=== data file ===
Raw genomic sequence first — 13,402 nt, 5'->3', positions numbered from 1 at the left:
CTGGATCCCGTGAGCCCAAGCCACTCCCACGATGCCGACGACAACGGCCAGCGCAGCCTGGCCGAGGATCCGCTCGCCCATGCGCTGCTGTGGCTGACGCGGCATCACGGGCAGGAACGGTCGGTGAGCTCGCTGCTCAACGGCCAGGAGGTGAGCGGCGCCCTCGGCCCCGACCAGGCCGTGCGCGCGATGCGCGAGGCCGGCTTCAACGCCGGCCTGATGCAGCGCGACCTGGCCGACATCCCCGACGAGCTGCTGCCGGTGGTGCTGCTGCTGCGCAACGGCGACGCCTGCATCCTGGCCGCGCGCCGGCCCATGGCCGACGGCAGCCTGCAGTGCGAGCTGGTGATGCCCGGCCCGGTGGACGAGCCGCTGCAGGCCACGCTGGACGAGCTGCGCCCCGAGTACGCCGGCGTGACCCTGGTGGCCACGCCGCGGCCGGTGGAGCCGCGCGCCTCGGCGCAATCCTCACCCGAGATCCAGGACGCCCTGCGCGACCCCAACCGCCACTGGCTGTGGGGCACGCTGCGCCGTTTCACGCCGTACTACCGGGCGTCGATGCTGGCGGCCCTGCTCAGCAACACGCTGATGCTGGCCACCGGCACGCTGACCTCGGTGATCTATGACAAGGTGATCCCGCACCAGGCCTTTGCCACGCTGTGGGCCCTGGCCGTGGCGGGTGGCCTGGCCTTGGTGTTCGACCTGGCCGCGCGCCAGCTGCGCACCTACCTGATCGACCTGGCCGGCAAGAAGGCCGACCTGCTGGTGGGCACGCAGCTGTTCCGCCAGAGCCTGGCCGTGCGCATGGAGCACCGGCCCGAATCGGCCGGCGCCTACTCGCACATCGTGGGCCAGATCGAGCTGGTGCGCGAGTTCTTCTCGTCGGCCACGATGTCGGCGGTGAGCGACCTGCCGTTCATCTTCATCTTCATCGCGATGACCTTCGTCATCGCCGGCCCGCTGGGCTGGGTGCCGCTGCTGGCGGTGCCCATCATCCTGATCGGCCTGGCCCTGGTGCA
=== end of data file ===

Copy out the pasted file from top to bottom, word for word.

Raw genomic sequence first — 13,402 nt, 5'->3', positions numbered from 1 at the left:
CTGGATCCCGTGAGCCCAAGCCACTCCCACGATGCCGACGACAACGGCCAGCGCAGCCTGGCCGAGGATCCGCTCGCCCATGCGCTGCTGTGGCTGACGCGGCATCACGGGCAGGAACGGTCGGTGAGCTCGCTGCTCAACGGCCAGGAGGTGAGCGGCGCCCTCGGCCCCGACCAGGCCGTGCGCGCGATGCGCGAGGCCGGCTTCAACGCCGGCCTGATGCAGCGCGACCTGGCCGACATCCCCGACGAGCTGCTGCCGGTGGTGCTGCTGCTGCGCAACGGCGACGCCTGCATCCTGGCCGCGCGCCGGCCCATGGCCGACGGCAGCCTGCAGTGCGAGCTGGTGATGCCCGGCCCGGTGGACGAGCCGCTGCAGGCCACGCTGGACGAGCTGCGCCCCGAGTACGCCGGCGTGACCCTGGTGGCCACGCCGCGGCCGGTGGAGCCGCGCGCCTCGGCGCAATCCTCACCCGAGATCCAGGACGCCCTGCGCGACCCCAACCGCCACTGGCTGTGGGGCACGCTGCGCCGTTTCACGCCGTACTACCGGGCGTCGATGCTGGCGGCCCTGCTCAGCAACACGCTGATGCTGGCCACCGGCACGCTGACCTCGGTGATCTATGACAAGGTGATCCCGCACCAGGCCTTTGCCACGCTGTGGGCCCTGGCCGTGGCGGGTGGCCTGGCCTTGGTGTTCGACCTGGCCGCGCGCCAGCTGCGCACCTACCTGATCGACCTGGCCGGCAAGAAGGCCGACCTGCTGGTGGGCACGCAGCTGTTCCGCCAGAGCCTGGCCGTGCGCATGGAGCACCGGCCCGAATCGGCCGGCGCCTACTCGCACATCGTGGGCCAGATCGAGCTGGTGCGCGAGTTCTTCTCGTCGGCCACGATGTCGGCGGTGAGCGACCTGCCGTTCATCTTCATCTTCATCGCGATGACCTTCGTCATCGCCGGCCCGCTGGGCTGGGTGCCGCTGCTGGCGGTGCCCATCATCCTGATCGGCCTGGCCCTGGTGCA